As for a revival of Gucci’s previously stellar growth, it seems that Kering is banking on the only other things that it may be more reliant on than Gucci: its valuable trademarks and the Asian market. By taking the assets of not only but two of its biggest brands – from the Gucci and Balenciaga word marks and logos to the companies’ likely trade dress-protected bag shapes – and putting them together, the group is doing what modern luxury goods groups do best. It is capitalizing on its intellectual property and the goodwill associated with it (i.e., what those symbols mean to consumers), and seemingly declaring that business as usual might not be good enough anymore.
At the same time, in adopting a co-branding approach, Kering is dealing in a decidedly successful trend in the Asian market, which is the real cash cow here for Kering, Gucci, and the luxury goods industry as a whole. The Asian Pacific region was responsible for 35 percent of Kering’s revenue for the 2020 fiscal year, after all, followed by North America at 21 percent. And in its FY20 revenue report, Kering highlighted the sheer might of the Chinese consumer, stating that Gucci, in particular, was buoyed by “robust and encouraging sales momentum” among local buyers in Mainland China.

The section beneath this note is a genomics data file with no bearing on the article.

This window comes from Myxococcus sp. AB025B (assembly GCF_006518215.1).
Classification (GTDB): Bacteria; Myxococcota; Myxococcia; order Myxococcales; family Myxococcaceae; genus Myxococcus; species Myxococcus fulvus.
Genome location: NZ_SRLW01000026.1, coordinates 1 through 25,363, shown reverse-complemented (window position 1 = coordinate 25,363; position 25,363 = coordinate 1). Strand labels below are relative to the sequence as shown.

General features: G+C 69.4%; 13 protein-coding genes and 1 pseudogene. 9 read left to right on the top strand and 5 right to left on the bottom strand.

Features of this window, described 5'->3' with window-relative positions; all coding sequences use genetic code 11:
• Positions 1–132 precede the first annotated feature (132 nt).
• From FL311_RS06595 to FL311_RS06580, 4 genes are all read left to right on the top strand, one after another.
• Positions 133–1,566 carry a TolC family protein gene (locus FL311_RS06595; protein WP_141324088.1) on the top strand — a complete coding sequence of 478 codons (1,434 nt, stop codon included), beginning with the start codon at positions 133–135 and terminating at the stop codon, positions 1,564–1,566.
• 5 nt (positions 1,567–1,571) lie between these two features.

Proving particularly compelling in China’s hyper-competitive market, where conventional marketing methods are no longer effective, companies with strong common interests – Gucci and Balenciaga, included – are looking to co-branding collaborations. If done well, such partnerships are “a powerful legal and marketing tool that uses the cross-licensing of trademarks from different companies to brand a new product” in order to “mutually increase their customer bases, sales channels, market share, customer loyalty, brand image, positive associations, and perceived value,” according to Beijing-based Rouse attorneys Josh Mandell and Ya Wen.
In tying its two buzziest brands (according to recent rankings, such as Luxe Digital’s “15 Most Popular Luxury Brands Online” list) together, Kering is angling for double the impact, and offering consumers two-times the branding for the price of one.
Given the robust rebound in luxury spending in Asia that is currently underway as evidenced by LVMH’s stunning Q1 results, and the media hype that is already surrounding what has been coined “Balucci” on platforms like Weibo (where Chinese fashion fans anxiously awaited the debut of the collection videos in recent days amid industry rumors of mega-collab), Instagram, and beyond, this could be the boost that Gucci needs to hold it over until the enduring Kering-specific M&A chatter comes into fruition, that is.